The gerund/progressive is completely regular (except perhaps for disputes over consonant doubling in cases like targeting/targetting, focusing/focussing etc., and this matches the past). Even be becomes being. I'm not greatly concerned about that, though, nor past vs. preterite (though I prefer "past").
However, I very much dislike wikifying the regular inflections. The links are almost never there, and for good reason: they're not idiomatic. When they are there, they're often just redirects back to the stem form. It's particularly annoying and confusing to chase a link and silently end up back where you started. -dmh 7 July 2005 22:51 (UTC)
Hello! Hadn't noticed this conversation earlier. dmh, you have made that point before. I know *I* have tried to comply with your wishes on this matter: rarely now are mere #REDIRECTs entered that point back. I think even WS:ELE may have said not to do that now. But the pronunciation of them can very easily be different. The translations will certainly be different (in conjugation, at least.) The interwiki links will certainly be different. Are you saying you dislike the ===Verb form=== style entries? (I won't even mention "all words in all languages" just yet.) I have not yet decided if it is worth a separate cleanup task to programatically list all words that are only a #REDIRECT to an entry that points back to themselves. Are you suggesting they should each be nominated on {{rfd}}? --Connel MacKenzie 7 July 2005 23:03 (UTC)
I'm not adamantly against entries for regular inflections. For example, I notice you have a some pages under your user page where you bring in text and wikify it. It's then easy to see which links are red and which aren't. What makes sense to me in such a case is to have, say, talks redirect to talk, and have all the information concentrated there. The spellings for the plural form would not be wikified, but translations of the stem form should be. In other words, if I want to translate talks into Dutch, I look up talks, get redirected to talk, find the translation praten, discussie or whatever, and thence know to use praat (?), discussies or whatever.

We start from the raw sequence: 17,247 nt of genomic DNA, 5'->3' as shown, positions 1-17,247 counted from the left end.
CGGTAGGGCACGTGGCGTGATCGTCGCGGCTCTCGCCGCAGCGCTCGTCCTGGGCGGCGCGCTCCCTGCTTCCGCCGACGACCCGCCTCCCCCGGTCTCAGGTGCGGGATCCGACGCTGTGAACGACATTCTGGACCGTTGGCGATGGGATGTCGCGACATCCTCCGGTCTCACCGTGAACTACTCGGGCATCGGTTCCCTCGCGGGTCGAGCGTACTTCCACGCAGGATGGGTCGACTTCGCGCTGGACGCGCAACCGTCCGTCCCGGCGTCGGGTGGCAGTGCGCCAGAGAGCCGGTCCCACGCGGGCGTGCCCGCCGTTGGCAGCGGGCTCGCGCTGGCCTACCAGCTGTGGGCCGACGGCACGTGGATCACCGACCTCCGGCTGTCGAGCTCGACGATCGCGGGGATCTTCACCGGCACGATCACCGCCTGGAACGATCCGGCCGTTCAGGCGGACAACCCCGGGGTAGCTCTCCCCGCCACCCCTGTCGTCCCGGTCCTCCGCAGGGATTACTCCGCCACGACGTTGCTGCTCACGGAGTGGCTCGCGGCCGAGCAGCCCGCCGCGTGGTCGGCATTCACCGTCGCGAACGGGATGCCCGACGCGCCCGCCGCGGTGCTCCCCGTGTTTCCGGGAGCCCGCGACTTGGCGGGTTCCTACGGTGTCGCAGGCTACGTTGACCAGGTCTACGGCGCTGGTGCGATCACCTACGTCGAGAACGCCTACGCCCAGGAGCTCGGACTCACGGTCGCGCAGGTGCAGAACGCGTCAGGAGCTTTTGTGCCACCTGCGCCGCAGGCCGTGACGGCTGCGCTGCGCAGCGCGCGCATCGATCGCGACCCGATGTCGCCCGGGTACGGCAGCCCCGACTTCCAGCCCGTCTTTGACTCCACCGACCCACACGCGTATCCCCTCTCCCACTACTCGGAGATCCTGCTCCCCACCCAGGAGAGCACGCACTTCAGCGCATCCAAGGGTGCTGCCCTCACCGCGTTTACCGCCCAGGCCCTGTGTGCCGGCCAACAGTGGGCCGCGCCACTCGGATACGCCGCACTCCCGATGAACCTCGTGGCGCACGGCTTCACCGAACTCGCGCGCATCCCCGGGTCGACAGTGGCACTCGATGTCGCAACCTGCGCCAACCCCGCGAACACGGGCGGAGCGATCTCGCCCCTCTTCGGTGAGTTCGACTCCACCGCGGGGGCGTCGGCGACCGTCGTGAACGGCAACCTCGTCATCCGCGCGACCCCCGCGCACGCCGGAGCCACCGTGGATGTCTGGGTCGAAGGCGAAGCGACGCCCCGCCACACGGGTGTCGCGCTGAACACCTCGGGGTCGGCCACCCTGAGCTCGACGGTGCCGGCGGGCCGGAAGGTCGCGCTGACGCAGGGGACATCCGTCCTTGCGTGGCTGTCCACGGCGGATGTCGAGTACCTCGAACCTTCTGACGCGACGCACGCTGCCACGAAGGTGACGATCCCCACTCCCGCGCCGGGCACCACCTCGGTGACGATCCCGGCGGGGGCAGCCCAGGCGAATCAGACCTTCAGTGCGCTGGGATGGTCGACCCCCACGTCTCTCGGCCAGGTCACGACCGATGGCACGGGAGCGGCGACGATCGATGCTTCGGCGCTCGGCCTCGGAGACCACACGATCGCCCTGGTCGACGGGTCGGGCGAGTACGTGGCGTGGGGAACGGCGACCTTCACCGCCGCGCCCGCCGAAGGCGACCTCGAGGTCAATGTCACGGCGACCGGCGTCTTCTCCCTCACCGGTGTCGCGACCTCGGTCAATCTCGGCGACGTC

The advantage to this is that when someone adds a new sense of talk (e.g., gossip or rumor, as in "there is talk of a rebellion"), then the translation gets put in one place. Otherwise, the entries for talks, talked and talking have to be kept in sync and somehow note which inflected translation goes with which sense of the stem (in the example, the new sense wouldn't be carried over to talks, since it's uncountable, nor to talked and talkiing, since it's a noun sense, but in other cases it would be ). -dmh 8 July 2005 16:14 (UTC)
Yes dmh, that's an attractive scheme, to use redirects. I only have one problem with it - I'd prefer "soft redirects" (=See also:s) since one word often can be an inflected form of multiple different stems. One of the worst example I have ready at the moment in Swedish is the word "kors", which not only is a stem in itself, but also an inflection of two different words (kor and ko). \Mike 8 July 2005 16:31 (UTC)
Yikes. I suppose English has a similar situation in does (third person of do, plural of doe, though not a stem in its own right). I think the entry for does is about right (except for a little formatting that I'm about to tweak). The key is that the bulk of the information is at do and doe, while only things like spelling and pronunciation are at does. -dmh 9 July 2005 17:26 (UTC)